Thursday, December 16, 2010

Good Men?

I was really interested when I first heard about The Good Men Project--and I haven't read the book, but a look at the site is discouraging in many ways: I'm disappointed in its overall tone--seems to be pretty based on a gender essentialist framework that isn't (to my mind) particularly helpful. Some examples, from just a cursory look:

Snowden Wright has a long-ish article describing what are (to my mind) the horrors of rushing a fraternity during college, and then ends his article with a stereotypically "no regrets" attitude, even about his own misogyny:

But the pain wouldn’t last. We had been different people back then. On our way home, I thought back on the person I was during those years, rude and crass and smug, without any sense of regret or shame. None. Call me an asshole, label me a misogynist, wish me an early death. Doesn’t matter. I will not apologize for having one hell of a good time. Because that’s the point of college: not only to figure out who you want to be as an adult, but also to spend four years being the person you don’t want to be.


Tom Matlock (the creator of The Good Men Project), in an interview, is the dictionary definition of a gender essentialist:
“I actually disagree with your POV here, Henry. I don’t think it’s about transcending gender at all. I think it’s about men being men. We are different. Just look at all the various statistics about what men are doing and how it differs from women, from education to incarceration to parenting. And what we as men like to do, what interests us, what inspires us. I would hate to think that our mission is a great leveling of the genders. I love women. Because they are so different. I quite honestly cannot tell you how or why my wife does or says or thinks what she does. But I love her for it.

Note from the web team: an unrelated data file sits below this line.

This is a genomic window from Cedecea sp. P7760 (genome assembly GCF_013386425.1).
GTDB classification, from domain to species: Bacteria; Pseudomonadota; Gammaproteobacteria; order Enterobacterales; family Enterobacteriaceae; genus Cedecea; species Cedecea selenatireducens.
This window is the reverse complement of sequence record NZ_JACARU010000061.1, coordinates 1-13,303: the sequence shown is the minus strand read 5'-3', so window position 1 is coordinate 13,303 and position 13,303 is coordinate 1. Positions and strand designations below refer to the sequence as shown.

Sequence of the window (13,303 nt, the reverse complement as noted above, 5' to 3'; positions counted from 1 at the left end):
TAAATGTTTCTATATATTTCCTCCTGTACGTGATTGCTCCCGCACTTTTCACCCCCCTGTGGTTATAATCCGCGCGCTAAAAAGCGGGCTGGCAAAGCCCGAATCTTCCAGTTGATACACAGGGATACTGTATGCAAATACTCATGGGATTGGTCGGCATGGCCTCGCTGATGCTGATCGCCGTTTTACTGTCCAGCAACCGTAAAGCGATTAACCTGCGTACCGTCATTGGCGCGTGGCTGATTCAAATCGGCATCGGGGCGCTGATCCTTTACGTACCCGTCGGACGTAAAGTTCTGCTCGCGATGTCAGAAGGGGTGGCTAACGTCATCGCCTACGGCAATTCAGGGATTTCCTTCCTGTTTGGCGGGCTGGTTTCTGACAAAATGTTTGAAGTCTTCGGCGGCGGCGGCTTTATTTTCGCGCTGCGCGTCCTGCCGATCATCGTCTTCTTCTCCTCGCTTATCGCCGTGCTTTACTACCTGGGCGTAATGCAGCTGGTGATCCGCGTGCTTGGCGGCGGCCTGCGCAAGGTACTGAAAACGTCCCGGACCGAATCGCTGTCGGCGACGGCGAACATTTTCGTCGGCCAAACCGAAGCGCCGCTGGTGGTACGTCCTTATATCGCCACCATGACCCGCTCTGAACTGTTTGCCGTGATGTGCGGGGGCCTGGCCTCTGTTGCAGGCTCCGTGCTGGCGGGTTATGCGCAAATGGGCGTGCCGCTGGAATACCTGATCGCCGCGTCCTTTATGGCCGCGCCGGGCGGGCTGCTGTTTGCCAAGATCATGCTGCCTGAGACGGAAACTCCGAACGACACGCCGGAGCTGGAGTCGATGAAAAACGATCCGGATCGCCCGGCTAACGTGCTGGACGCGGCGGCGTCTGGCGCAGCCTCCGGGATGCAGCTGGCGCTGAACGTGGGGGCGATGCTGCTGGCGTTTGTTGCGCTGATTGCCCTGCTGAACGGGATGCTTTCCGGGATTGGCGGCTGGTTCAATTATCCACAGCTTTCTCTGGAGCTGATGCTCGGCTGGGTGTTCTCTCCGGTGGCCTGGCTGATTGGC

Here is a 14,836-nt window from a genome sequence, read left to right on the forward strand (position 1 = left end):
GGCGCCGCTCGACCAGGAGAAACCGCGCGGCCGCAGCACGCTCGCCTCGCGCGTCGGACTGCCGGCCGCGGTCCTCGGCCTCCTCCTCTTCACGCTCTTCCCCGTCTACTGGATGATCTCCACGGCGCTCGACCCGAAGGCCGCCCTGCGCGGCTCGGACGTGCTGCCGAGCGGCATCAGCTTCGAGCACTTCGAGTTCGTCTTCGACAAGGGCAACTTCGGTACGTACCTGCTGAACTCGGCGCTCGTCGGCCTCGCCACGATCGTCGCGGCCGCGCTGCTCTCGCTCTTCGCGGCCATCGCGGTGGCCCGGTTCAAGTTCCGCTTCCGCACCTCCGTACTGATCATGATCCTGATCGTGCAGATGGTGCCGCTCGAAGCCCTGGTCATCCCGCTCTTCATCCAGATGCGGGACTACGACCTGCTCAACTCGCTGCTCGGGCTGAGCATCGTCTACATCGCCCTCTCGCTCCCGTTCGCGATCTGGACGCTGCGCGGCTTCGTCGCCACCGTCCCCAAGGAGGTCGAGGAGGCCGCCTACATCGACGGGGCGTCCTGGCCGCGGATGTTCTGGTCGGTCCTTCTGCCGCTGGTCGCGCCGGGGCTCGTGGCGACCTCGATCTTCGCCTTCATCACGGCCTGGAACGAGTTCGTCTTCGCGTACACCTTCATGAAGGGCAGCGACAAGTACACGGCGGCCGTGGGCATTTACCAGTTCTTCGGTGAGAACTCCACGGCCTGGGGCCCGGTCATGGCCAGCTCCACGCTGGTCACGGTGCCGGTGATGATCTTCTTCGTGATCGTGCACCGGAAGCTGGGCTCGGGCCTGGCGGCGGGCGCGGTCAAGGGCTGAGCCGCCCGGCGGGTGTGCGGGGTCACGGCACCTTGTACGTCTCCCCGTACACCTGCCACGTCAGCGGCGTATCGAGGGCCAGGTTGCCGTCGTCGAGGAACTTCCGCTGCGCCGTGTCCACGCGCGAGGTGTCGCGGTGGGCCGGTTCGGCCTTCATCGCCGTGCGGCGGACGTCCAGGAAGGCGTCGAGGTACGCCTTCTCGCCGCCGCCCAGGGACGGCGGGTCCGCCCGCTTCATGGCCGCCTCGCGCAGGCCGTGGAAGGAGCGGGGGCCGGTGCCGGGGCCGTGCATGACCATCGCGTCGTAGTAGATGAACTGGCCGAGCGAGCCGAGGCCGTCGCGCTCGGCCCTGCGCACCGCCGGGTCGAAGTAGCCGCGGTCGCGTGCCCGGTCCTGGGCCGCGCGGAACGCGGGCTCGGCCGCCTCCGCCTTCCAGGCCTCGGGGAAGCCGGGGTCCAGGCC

(Because, y'know, women just think differently!)

Andrew Ladd has a slightly more nuanced take on things, but still ends up playing up the stereotypically "male" traits as positive, by noting that being a good man often means being a sissy:
So what to make of all this? Should we all go back to acting like Don Draper? The Man with No Name? Bogey? No. I stick by my own sissiness, and those iconic men of the past century are hardly perfect either. But I think it’s important to acknowledge that what we talk about today as being “good” masculinity often is sissiness, with all the word’s pejorative connotations, and not the purely positive thing we make it out to be.
As if being a sissy can't be a purely positive thing...

Also, the creator of The Good Men Project, Tom Matlock, explicitly distances it from feminism:
The way Boston-based founder Tom Matlack tells it, the website owes its existence, at least in part, to one very important feminist in his life – his mother. “My parents don’t like it when I call it this, but I basically grew up in a commune,” he says. “My mother had a strident form of feminism and it influenced me on a personal level – I found it scary.”

Although Mr. Matlack understandably won’t label his project “feminist” – its mandate includes topics too broad to be boiled down to any one political agenda – he admits there is a relationship. “I think it’s feminism on its head,” he says. “Women were trying to get out of the home. Men’s challenge is the opposite: how to be at home.”


To my mind, any work that men do toward shifting from the traditional male masculinity models to a greater breadth of what it can mean to be masculine is great, but starting from a Men-Mars/Women-Venus perspective is bound to eventually leave out a lot of potential for change.
Post a Comment